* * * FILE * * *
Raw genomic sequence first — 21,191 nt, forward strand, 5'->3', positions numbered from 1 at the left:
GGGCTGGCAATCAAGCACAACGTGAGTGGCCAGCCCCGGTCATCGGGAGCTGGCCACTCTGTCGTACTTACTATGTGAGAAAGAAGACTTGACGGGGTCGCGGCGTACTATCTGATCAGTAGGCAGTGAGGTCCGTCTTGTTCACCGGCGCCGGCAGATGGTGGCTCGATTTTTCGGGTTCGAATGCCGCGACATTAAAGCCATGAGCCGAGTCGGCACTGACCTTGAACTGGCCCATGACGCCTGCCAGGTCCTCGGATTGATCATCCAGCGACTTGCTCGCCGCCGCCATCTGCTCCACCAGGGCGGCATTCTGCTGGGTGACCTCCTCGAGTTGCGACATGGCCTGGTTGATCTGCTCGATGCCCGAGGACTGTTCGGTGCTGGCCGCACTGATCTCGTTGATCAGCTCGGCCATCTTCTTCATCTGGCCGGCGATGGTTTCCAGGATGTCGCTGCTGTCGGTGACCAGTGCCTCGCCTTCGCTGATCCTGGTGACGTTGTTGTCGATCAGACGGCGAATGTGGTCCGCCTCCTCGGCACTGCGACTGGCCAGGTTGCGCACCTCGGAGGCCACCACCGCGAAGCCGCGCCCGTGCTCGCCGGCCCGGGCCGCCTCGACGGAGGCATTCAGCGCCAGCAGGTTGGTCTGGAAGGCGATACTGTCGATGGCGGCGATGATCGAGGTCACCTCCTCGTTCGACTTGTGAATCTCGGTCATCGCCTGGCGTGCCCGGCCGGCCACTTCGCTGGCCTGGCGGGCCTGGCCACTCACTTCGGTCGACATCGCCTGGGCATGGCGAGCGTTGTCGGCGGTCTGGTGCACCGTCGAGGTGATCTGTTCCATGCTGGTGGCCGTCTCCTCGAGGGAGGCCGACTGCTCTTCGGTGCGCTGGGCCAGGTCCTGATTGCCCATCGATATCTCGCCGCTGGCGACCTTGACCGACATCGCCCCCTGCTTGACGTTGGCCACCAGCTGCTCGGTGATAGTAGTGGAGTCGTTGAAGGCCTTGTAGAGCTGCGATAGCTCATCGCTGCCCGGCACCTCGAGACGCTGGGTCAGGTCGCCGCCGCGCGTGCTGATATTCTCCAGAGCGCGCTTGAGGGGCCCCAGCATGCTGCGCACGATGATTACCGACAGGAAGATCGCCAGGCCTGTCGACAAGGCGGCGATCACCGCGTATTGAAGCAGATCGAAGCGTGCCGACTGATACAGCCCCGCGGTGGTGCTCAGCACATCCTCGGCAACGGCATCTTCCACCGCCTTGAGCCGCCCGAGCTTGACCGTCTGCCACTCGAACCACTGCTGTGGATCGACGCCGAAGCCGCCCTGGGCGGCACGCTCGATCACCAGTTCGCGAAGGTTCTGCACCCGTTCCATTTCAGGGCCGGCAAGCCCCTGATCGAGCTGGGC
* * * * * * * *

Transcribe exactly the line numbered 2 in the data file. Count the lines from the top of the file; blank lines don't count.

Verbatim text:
GGGCTGGCAATCAAGCACAACGTGAGTGGCCAGCCCCGGTCATCGGGAGCTGGCCACTCTGTCGTACTTACTATGTGAGAAAGAAGACTTGACGGGGTCGCGGCGTACTATCTGATCAGTAGGCAGTGAGGTCCGTCTTGTTCACCGGCGCCGGCAGATGGTGGCTCGATTTTTCGGGTTCGAATGCCGCGACATTAAAGCCATGAGCCGAGTCGGCACTGACCTTGAACTGGCCCATGACGCCTGCCAGGTCCTCGGATTGATCATCCAGCGACTTGCTCGCCGCCGCCATCTGCTCCACCAGGGCGGCATTCTGCTGGGTGACCTCCTCGAGTTGCGACATGGCCTGGTTGATCTGCTCGATGCCCGAGGACTGTTCGGTGCTGGCCGCACTGATCTCGTTGATCAGCTCGGCCATCTTCTTCATCTGGCCGGCGATGGTTTCCAGGATGTCGCTGCTGTCGGTGACCAGTGCCTCGCCTTCGCTGATCCTGGTGACGTTGTTGTCGATCAGACGGCGAATGTGGTCCGCCTCCTCGGCACTGCGACTGGCCAGGTTGCGCACCTCGGAGGCCACCACCGCGAAGCCGCGCCCGTGCTCGCCGGCCCGGGCCGCCTCGACGGAGGCATTCAGCGCCAGCAGGTTGGTCTGGAAGGCGATACTGTCGATGGCGGCGATGATCGAGGTCACCTCCTCGTTCGACTTGTGAATCTCGGTCATCGCCTGGCGTGCCCGGCCGGCCACTTCGCTGGCCTGGCGGGCCTGGCCACTCACTTCGGTCGACATCGCCTGGGCATGGCGAGCGTTGTCGGCGGTCTGGTGCACCGTCGAGGTGATCTGTTCCATGCTGGTGGCCGTCTCCTCGAGGGAGGCCGACTGCTCTTCGGTGCGCTGGGCCAGGTCCTGATTGCCCATCGATATCTCGCCGCTGGCGACCTTGACCGACATCGCCCCCTGCTTGACGTTGGCCACCAGCTGCTCGGTGATAGTAGTGGAGTCGTTGAAGGCCTTGTAGAGCTGCGATAGCTCATCGCTGCCCGGCACCTCGAGACGCTGGGTCAGGTCGCCGCCGCGCGTGCTGATATTCTCCAGAGCGCGCTTGAGGGGCCCCAGCATGCTGCGCACGATGATTACCGACAGGAAGATCGCCAGGCCTGTCGACAAGGCGGCGATCACCGCGTATTGAAGCAGATCGAAGCGTGCCGACTGATACAGCCCCGCGGTGGTGCTCAGCACATCCTCGGCAACGGCATCTTCCACCGCCTTGAGCCGCCCGAGCTTGACCGTCTGCCACTCGAACCACTGCTGTGGATCGACGCCGAAGCCGCCCTGGGCGGCACGCTCGATCACCAGTTCGCGAAGGTTCTGCACCCGTTCCATTTCAGGGCCGGCAAGCCCCTGATCGAGCTGGGC